Enfilade

Exhibition | Comforts, Cures, and Distractions

Posted in exhibitions by Editor on January 6, 2017

1280px-fruitlands_museum_-_exterior_bronson_alcott_farmhouse

The farmhouse in which Bronson Alcott and family lived, now Fruitlands Museum, Harvard, Massachusetts (Photo: Wikimedia Commons, May 2009).

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Press release from Fruitlands Museum (via Art Daily). . .

Comforts, Cures, and Distractions: Winter at Fruitlands Museum
Fruitlands Museum, Harvard, Massachusetts, 29 November 2016 — 26 March 2017

Curated by Shana Dumont Garr and Rebecca Migdal

The Trustees of Reservations [a non-profit land conservation and historic preservation organization dedicated to preserving natural and historical places in Massachusetts] announced that Fruitlands Museum, its newest property, is presenting Comforts, Cures, and Distractions: Winter at Fruitlands Museum, running through March 26, 2017. The exhibition brings wintry New England into vivid focus with an assortment of art and artifacts from the museum’s diverse Transcendentalist, Shaker, Native American, and landscape painting collection.

“As daylight hours shorten and temperatures plummet, snow transforms the landscape, blanketing it with hushed beauty,” says Fruitlands Curator Shana Dumont Garr, who joined The Trustees in September. “During this season of winter wonder it becomes difficult to imagine how people made it through the cold weather in past centuries, before central heating and other modern conveniences. The objects assembled in Comforts, Cures, and Distractions will connect visitors to moments spent during winters past, and historical attempts to foster good health and good cheer, offering glimpses into wintertime daily life in 18th- and 19th-century New England when life was often so much more challenging day to day.”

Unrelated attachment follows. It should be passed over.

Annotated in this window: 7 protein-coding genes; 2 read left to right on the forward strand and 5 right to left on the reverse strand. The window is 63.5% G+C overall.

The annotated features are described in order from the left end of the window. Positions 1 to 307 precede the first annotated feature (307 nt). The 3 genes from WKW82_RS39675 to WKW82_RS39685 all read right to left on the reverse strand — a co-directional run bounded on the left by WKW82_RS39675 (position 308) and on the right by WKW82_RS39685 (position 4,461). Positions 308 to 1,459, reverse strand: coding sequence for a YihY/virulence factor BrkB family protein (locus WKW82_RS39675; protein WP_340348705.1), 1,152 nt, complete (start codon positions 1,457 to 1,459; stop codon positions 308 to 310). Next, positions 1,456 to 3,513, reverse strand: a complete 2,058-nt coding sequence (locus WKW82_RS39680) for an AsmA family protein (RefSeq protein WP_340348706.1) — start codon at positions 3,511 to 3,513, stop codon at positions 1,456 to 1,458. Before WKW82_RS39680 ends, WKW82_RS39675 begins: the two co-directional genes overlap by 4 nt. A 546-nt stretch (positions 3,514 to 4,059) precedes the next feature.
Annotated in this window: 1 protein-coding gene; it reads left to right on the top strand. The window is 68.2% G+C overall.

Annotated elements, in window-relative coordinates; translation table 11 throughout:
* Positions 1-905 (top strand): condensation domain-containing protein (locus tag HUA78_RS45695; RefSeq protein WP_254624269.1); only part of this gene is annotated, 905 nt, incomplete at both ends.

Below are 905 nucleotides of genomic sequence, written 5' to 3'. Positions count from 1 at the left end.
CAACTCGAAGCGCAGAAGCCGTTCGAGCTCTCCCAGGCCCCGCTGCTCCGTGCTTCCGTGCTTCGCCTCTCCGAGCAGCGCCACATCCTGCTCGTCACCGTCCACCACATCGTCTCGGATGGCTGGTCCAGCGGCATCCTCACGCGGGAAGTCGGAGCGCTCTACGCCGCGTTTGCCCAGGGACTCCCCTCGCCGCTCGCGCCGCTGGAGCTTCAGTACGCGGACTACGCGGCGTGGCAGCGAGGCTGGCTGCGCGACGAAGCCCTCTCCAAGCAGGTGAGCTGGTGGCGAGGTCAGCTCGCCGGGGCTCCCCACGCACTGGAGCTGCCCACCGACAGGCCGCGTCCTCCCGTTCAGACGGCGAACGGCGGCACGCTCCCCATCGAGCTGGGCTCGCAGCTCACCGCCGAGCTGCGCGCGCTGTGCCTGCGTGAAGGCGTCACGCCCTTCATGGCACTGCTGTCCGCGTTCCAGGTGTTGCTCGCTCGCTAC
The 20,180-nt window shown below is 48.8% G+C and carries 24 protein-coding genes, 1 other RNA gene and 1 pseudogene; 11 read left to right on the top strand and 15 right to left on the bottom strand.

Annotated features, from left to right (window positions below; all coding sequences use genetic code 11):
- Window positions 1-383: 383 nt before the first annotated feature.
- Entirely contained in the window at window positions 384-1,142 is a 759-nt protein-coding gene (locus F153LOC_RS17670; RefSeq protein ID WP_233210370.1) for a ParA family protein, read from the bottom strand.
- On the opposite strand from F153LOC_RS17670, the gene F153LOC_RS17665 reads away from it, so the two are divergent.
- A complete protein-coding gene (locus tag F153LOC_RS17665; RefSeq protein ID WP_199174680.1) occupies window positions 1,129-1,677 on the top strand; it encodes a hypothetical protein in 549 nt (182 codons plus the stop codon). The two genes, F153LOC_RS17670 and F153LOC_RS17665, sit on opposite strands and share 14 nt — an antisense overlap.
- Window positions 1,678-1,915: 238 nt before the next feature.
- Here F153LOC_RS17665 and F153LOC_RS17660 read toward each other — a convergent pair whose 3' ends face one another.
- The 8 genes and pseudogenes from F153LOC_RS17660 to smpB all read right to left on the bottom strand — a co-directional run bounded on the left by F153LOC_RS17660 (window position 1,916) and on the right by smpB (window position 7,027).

The array of items also tells a unique story about Fruitlands’ collection, with Shaker scarves and mittens, a Woodlands Native American water warmer, or mokuk, and a 19th-century painting of ice skaters that captures the dramatic transformation of the landscape. There are skates, sleds, and snowshoes dating from the era when 11-year-old Louisa May Alcott described playing in the snow when she and her family lived in the Fruitlands Farmhouse in 1834, as well as a pair of pink and white mittens that are believed to have been used by the Alcott girls.

“Seeing items drawn from Fruitlands Museum’s varied collections provides an opportunity to see how different communities solve the same enduring problems of how to stay warm, fed, and entertained during the tough winter months,” adds Rebecca Migdal, who co-curated the exhibition with Dumont. Contemporary objects, such as dried herbs that follow Shaker healing traditions, a shovel, hat, and sled will help round out stories that follow themes of either survival or celebration and connect winters past with winters present.

Comforts, Cures, and Distractions is co-curated by Fruitlands Curator Shana Dumont Garr and Rebecca Migdal.

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Fruitlands Museum, founded in 1914 by Clara Endicott Sears, takes its name from an experimental utopian community led by Bronson Alcott and Charles Lane, which took place on the site in 1843. The campus includes
• The Fruitlands Farmhouse, the site of the experiment in communal living led by Alcott and Lane in 1843
• The Shaker Museum, the first Shaker museum in the country and home to the largest archive of Harvard Shaker documents in the world, housed in an historic building moved here from the Harvard Shaker community
• The Native American Museum, which houses a significant collection of artifacts that honor the spiritual presence and cultural history of the first Americans including New England Native culture and a survey of culture in the Plains, Southwest, and Northwest
• The Art Museum, including a collection of over 100 Hudson River School landscape paintings and over 230 nineteenth-century vernacular portraits, the second largest collection in the country along with a variety of rotating exhibits throughout the year
• The Wayside Visitor Center, exhibiting information on Fruitlands’ landscape and environment and providing classroom space for education programs and classes

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